Attorneys for Owens Corning argued yesterday before an appeals court in Philadelphia that removing the current judge from the case would push back the company s bankruptcy reorganization plan by at least a year.
The nation s largest insulation maker urged the 3rd U.S. Circuit Court of Appeals to allow U.S. District Judge Alfred Wolin to continue to oversee the asbestos-related bankruptcies of Owens Corning and four other companies.
OC creditors, W.R. Grace & Co. creditors, and USG Corp., claim Judge Wolin cannot be impartial because two lawyers advising him may have conflicts from their work on behalf of asbestos-exposure victims.
The creditors petition has halted the Toledo company s three-year-old Chapter 11 bankruptcy case until the appeals court makes a ruling. When that ruling will come isn t known.
“It s anticipated that the decision won t be very long in coming, because this is a high-profile matter,” said Dave Dimmer, an OC spokesman who attended yesterday s hearing. “This needs to be resolved before anything else can be.”
The three-judge panel had a number of questions for attorneys, Mr. Dimmer said, particularly about the consequences of removing Judge Wolin, appointed in November, 2001.
They raised the possibility of letting him first decide whether to disqualify himself. The judge has said in court papers that the appellate court should decide the issue.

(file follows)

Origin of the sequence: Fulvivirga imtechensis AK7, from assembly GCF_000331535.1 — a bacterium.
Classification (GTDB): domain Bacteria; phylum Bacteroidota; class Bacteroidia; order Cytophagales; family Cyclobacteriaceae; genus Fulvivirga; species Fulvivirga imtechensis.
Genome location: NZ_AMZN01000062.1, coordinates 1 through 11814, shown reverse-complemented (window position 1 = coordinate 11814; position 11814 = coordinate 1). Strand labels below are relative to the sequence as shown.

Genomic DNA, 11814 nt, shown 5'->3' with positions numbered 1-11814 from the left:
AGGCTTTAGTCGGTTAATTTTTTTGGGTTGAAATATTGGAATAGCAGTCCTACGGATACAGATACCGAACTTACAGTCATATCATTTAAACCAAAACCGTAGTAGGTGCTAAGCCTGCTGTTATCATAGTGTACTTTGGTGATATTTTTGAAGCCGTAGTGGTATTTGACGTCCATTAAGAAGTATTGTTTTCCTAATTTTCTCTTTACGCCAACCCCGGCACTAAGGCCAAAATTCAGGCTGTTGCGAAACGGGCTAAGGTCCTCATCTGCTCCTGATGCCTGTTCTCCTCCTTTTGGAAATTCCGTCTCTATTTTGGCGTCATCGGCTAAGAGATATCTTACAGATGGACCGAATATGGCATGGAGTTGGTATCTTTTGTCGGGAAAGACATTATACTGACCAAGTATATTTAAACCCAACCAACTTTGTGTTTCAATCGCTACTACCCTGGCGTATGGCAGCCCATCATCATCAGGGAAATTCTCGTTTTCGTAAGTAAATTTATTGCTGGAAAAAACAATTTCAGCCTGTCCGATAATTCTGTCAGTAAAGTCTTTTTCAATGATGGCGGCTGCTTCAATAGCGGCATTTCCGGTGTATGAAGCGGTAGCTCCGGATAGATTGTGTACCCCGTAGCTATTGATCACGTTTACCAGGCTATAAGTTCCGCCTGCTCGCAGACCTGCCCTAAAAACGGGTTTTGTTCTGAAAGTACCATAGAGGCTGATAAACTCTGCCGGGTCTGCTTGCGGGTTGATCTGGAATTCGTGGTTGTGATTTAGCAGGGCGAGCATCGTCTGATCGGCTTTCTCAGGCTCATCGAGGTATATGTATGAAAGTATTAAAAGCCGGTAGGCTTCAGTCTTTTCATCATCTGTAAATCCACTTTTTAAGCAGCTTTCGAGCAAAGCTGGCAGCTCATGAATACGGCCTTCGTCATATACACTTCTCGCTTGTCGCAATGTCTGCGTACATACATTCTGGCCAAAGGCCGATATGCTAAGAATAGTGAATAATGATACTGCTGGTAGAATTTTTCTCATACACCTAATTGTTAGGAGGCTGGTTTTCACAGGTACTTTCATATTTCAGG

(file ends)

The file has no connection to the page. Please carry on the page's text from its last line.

“If you appoint another judge, we are going to be put back a year,” Charles Monk II, an OC attorney, told the court.
At issue is the judge s hiring of consultants David R. Gross, a former New Jersey judge, and C. Judson Hamlin, who has represented other companies in asbestos-related bankruptcies. The men, hired in 2001, meet with insurers, defendants, and asbestos plaintiffs, mediating disputes, and holding hearings as special masters.
Kensington Limited and Springfield Associates LLC, which hold $275 million of Owens Corning s debt, are upset that Mr. Hamlin and Mr. Gross represent asbestos claimants in the G-I Holdings, Inc., bankruptcy case in New Jersey, according to court papers.
Those pushing the motion say they re entitled to a judge “who doesn t have an appearance of bias.” OC said the motion is a ploy to delay a ruling that might consolidate the cases and possibly mean less money for bond-holders and others.
OC filed for bankruptcy protection in 2000 because of mounting asbestos-liability claims. The company has submitted a plan for emerging from bankruptcy, but it has to be approved by the creditors or the judge. That plan would give the most money to the asbestos claimants and their attorneys and relatively little to bond-holders and other creditors.
Bloomberg News Service contributed to this report.